The demand for larger phones has risen since 2011, and many wondered how long it would take Apple to join in and offer a comparably larger iPhone. It did so this month, with two new models: The 4.7-inch iPhone 6 and the 5.5-inch iPhone 6 Plus.
I have one of each — I bought the 6 for myself (starting at $199 on contract, $649 off-contract) and my son got a 6 Plus. I’ve used my new [company]Apple[/company] iPhone for the past week (I’ll talk more about the larger model in an upcoming post) and due to the hardware redesign and Apple’s slightly more open software approach, I’m actually rethinking my typical annual plans to buy a new [company]Google[/company] Android handset this year. Let me explain why.
A new look and a size that’s overdue
Obviously, with each new year, Apple improves the iPhone hardware, and this year is no exception. A few items stand out, however. First is the redesign.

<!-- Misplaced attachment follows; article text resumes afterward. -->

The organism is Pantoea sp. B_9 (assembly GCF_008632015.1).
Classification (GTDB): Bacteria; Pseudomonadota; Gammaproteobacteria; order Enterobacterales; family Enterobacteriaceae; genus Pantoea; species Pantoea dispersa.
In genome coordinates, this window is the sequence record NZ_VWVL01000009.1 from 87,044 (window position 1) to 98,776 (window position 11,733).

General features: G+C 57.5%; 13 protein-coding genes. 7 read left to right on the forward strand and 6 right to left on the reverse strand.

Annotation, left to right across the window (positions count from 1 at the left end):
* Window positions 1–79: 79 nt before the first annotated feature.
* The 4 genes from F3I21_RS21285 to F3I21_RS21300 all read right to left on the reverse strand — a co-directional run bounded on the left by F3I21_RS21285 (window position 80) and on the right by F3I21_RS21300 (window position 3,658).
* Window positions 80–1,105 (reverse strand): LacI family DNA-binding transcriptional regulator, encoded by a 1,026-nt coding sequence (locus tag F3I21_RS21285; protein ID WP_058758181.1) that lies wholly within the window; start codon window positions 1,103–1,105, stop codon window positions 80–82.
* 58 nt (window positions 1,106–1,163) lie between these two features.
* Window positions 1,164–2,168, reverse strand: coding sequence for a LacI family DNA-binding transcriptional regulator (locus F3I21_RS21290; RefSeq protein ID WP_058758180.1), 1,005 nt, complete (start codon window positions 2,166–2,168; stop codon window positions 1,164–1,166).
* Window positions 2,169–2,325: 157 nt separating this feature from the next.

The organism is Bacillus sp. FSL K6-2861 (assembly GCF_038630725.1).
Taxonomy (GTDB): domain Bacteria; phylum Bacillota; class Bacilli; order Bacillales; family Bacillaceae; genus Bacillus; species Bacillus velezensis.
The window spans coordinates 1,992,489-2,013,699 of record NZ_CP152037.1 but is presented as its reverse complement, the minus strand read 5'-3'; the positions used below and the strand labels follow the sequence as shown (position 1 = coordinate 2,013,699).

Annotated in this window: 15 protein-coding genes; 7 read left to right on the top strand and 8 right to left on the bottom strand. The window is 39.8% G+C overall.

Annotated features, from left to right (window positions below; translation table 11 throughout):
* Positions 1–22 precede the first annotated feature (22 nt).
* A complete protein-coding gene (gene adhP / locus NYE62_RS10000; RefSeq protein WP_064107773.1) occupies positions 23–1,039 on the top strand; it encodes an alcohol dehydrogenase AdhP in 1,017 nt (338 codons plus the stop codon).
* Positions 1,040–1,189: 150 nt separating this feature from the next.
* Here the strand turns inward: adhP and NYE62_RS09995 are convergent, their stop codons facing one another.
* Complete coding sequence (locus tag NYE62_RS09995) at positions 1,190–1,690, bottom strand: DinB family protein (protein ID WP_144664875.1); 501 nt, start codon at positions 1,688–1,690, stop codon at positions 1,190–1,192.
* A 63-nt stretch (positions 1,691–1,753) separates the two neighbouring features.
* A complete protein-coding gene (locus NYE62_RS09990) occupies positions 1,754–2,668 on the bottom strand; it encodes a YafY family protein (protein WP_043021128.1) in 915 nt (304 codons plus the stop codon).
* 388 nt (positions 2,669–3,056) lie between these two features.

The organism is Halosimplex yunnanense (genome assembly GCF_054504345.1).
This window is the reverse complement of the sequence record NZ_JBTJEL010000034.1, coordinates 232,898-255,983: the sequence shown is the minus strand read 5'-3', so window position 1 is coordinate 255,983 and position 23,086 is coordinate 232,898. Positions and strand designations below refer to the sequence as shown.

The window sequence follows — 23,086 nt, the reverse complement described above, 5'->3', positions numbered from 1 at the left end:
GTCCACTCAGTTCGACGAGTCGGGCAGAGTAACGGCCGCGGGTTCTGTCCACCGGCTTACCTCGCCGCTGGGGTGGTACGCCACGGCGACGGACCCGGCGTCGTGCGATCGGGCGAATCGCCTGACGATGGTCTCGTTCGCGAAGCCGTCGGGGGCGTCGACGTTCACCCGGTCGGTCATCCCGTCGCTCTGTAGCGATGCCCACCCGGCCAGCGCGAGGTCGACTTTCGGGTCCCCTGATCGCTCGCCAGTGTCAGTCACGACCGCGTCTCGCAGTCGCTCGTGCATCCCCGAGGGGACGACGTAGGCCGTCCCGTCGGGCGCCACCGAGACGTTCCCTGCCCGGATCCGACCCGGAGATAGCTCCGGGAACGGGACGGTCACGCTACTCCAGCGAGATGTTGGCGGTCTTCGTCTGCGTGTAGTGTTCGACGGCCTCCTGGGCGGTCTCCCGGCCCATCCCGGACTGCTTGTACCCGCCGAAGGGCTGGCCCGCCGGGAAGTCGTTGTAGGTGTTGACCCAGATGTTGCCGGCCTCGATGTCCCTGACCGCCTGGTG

As the leaks and rumors suggested, the iPhone 6 is shaped more like an iPod touch, which is actually one of my favorite devices because it does so much while being so thin. This year’s iPhone 6 is 6.9 millimeters thick and has rounded corners, similar to an iPod touch. I didn’t care for the hard edges of the prior iPhones, so I see this as a big improvement: It’s easier to reach across the display without feeling the edges. However, the thinness can make the phone a bit hard to hold; I haven’t dropped it yet, but there are times when I feel I might.
Then there’s the 1334 x 750 resolution display. It has the same 326 pixels per inch as last year’s iPhone 5s [BUT?] has 38 percent more viewing area, and my eyes have been crying for that extra screen space for a while now. I’m used to a 4.7-inch display, because the Moto X — my primary Android phone for 13 months (a record!) — uses the same size of screen. But even though it only has a slightly higher pixel count, the iPhone 6 display is noticeably better in terms of brightness, contrast and viewing angles. There are times when the screen output looks as if it’s painted on the glass, almost like it’s a still image and not a dynamic screen.